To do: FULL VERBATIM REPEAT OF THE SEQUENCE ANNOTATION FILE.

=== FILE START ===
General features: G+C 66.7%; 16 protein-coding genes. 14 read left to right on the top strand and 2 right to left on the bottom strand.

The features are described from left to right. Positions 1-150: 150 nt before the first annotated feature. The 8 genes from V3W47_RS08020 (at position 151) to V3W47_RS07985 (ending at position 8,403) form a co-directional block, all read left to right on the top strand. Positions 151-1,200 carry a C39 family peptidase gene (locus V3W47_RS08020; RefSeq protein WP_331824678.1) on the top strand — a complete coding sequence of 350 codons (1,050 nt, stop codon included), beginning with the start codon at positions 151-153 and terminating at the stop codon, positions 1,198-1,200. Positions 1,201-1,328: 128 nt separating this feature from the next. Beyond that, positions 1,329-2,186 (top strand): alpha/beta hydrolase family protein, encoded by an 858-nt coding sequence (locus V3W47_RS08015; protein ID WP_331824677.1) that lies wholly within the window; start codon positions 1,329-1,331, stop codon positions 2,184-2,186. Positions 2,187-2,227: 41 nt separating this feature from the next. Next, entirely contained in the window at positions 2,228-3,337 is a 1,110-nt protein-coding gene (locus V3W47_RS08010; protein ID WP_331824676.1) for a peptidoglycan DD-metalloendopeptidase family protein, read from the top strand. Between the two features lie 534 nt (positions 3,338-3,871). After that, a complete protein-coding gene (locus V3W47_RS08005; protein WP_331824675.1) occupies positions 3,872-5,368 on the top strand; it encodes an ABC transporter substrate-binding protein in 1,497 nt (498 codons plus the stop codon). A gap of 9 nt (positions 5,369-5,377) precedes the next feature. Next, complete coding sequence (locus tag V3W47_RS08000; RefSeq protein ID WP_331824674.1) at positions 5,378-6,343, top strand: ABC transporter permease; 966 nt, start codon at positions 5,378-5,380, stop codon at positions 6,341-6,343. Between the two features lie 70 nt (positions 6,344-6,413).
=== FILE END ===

General features: G+C 66.7%; 16 protein-coding genes. 14 read left to right on the top strand and 2 right to left on the bottom strand.

The features are described from left to right. Positions 1-150: 150 nt before the first annotated feature. The 8 genes from V3W47_RS08020 (at position 151) to V3W47_RS07985 (ending at position 8,403) form a co-directional block, all read left to right on the top strand. Positions 151-1,200 carry a C39 family peptidase gene (locus V3W47_RS08020; RefSeq protein WP_331824678.1) on the top strand — a complete coding sequence of 350 codons (1,050 nt, stop codon included), beginning with the start codon at positions 151-153 and terminating at the stop codon, positions 1,198-1,200. Positions 1,201-1,328: 128 nt separating this feature from the next. Beyond that, positions 1,329-2,186 (top strand): alpha/beta hydrolase family protein, encoded by an 858-nt coding sequence (locus V3W47_RS08015; protein ID WP_331824677.1) that lies wholly within the window; start codon positions 1,329-1,331, stop codon positions 2,184-2,186. Positions 2,187-2,227: 41 nt separating this feature from the next. Next, entirely contained in the window at positions 2,228-3,337 is a 1,110-nt protein-coding gene (locus V3W47_RS08010; protein ID WP_331824676.1) for a peptidoglycan DD-metalloendopeptidase family protein, read from the top strand. Between the two features lie 534 nt (positions 3,338-3,871). After that, a complete protein-coding gene (locus V3W47_RS08005; protein WP_331824675.1) occupies positions 3,872-5,368 on the top strand; it encodes an ABC transporter substrate-binding protein in 1,497 nt (498 codons plus the stop codon). A gap of 9 nt (positions 5,369-5,377) precedes the next feature. Next, complete coding sequence (locus tag V3W47_RS08000; RefSeq protein ID WP_331824674.1) at positions 5,378-6,343, top strand: ABC transporter permease; 966 nt, start codon at positions 5,378-5,380, stop codon at positions 6,341-6,343. Between the two features lie 70 nt (positions 6,344-6,413).